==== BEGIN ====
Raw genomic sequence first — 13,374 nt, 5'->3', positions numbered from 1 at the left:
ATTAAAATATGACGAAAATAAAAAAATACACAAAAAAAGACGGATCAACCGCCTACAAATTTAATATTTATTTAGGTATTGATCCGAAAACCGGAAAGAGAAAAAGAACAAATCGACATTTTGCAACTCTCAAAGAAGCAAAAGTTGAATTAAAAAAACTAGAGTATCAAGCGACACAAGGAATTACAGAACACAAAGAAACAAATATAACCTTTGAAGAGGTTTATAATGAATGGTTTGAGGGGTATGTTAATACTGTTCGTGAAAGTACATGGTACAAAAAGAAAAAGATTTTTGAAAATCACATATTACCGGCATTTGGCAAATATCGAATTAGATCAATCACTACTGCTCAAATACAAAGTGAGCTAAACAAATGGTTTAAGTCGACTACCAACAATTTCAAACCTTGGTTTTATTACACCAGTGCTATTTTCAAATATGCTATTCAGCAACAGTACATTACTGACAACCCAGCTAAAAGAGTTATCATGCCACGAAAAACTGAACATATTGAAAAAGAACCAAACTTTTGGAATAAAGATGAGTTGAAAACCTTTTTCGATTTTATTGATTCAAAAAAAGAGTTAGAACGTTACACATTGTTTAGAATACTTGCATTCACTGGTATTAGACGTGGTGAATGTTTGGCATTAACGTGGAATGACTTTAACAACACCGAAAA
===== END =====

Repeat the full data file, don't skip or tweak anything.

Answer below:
Raw genomic sequence first — 13,374 nt, 5'->3', positions numbered from 1 at the left:
ATTAAAATATGACGAAAATAAAAAAATACACAAAAAAAGACGGATCAACCGCCTACAAATTTAATATTTATTTAGGTATTGATCCGAAAACCGGAAAGAGAAAAAGAACAAATCGACATTTTGCAACTCTCAAAGAAGCAAAAGTTGAATTAAAAAAACTAGAGTATCAAGCGACACAAGGAATTACAGAACACAAAGAAACAAATATAACCTTTGAAGAGGTTTATAATGAATGGTTTGAGGGGTATGTTAATACTGTTCGTGAAAGTACATGGTACAAAAAGAAAAAGATTTTTGAAAATCACATATTACCGGCATTTGGCAAATATCGAATTAGATCAATCACTACTGCTCAAATACAAAGTGAGCTAAACAAATGGTTTAAGTCGACTACCAACAATTTCAAACCTTGGTTTTATTACACCAGTGCTATTTTCAAATATGCTATTCAGCAACAGTACATTACTGACAACCCAGCTAAAAGAGTTATCATGCCACGAAAAACTGAACATATTGAAAAAGAACCAAACTTTTGGAATAAAGATGAGTTGAAAACCTTTTTCGATTTTATTGATTCAAAAAAAGAGTTAGAACGTTACACATTGTTTAGAATACTTGCATTCACTGGTATTAGACGTGGTGAATGTTTGGCATTAACGTGGAATGACTTTAACAACACCGAAAA